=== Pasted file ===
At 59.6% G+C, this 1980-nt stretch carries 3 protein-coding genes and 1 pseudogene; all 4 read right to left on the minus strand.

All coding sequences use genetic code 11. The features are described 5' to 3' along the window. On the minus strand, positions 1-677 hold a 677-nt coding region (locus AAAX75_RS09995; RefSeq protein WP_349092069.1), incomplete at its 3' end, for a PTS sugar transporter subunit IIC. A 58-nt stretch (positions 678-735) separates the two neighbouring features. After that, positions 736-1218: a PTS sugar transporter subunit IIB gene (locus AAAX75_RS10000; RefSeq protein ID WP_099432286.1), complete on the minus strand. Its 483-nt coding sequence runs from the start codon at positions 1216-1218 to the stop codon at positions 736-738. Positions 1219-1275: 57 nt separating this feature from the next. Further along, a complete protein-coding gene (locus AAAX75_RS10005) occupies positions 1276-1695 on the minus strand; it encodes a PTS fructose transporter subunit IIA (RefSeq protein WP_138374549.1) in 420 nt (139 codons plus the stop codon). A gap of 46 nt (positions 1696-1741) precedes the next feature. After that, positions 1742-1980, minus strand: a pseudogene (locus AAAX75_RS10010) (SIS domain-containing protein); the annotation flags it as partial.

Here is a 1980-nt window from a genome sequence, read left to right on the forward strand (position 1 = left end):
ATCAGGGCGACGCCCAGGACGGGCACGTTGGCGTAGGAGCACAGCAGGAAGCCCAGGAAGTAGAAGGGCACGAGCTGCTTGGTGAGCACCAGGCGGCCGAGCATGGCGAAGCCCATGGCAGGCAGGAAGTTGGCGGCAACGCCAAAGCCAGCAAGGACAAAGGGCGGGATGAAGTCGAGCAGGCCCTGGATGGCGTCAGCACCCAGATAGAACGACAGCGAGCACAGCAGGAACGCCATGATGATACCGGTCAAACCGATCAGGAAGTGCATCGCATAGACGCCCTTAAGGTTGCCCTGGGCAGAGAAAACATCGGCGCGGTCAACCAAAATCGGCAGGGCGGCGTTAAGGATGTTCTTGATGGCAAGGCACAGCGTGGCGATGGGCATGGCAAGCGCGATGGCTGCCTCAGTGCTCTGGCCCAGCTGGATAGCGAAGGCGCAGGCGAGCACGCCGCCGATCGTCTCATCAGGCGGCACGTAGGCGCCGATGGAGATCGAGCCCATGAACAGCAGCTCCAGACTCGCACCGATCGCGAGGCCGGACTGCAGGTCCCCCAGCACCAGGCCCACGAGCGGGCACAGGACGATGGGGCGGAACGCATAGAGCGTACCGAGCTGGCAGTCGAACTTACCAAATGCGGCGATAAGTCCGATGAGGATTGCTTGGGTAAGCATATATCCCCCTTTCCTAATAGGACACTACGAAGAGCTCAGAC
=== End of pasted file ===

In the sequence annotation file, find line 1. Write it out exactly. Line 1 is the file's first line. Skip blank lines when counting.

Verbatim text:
At 59.6% G+C, this 1980-nt stretch carries 3 protein-coding genes and 1 pseudogene; all 4 read right to left on the minus strand.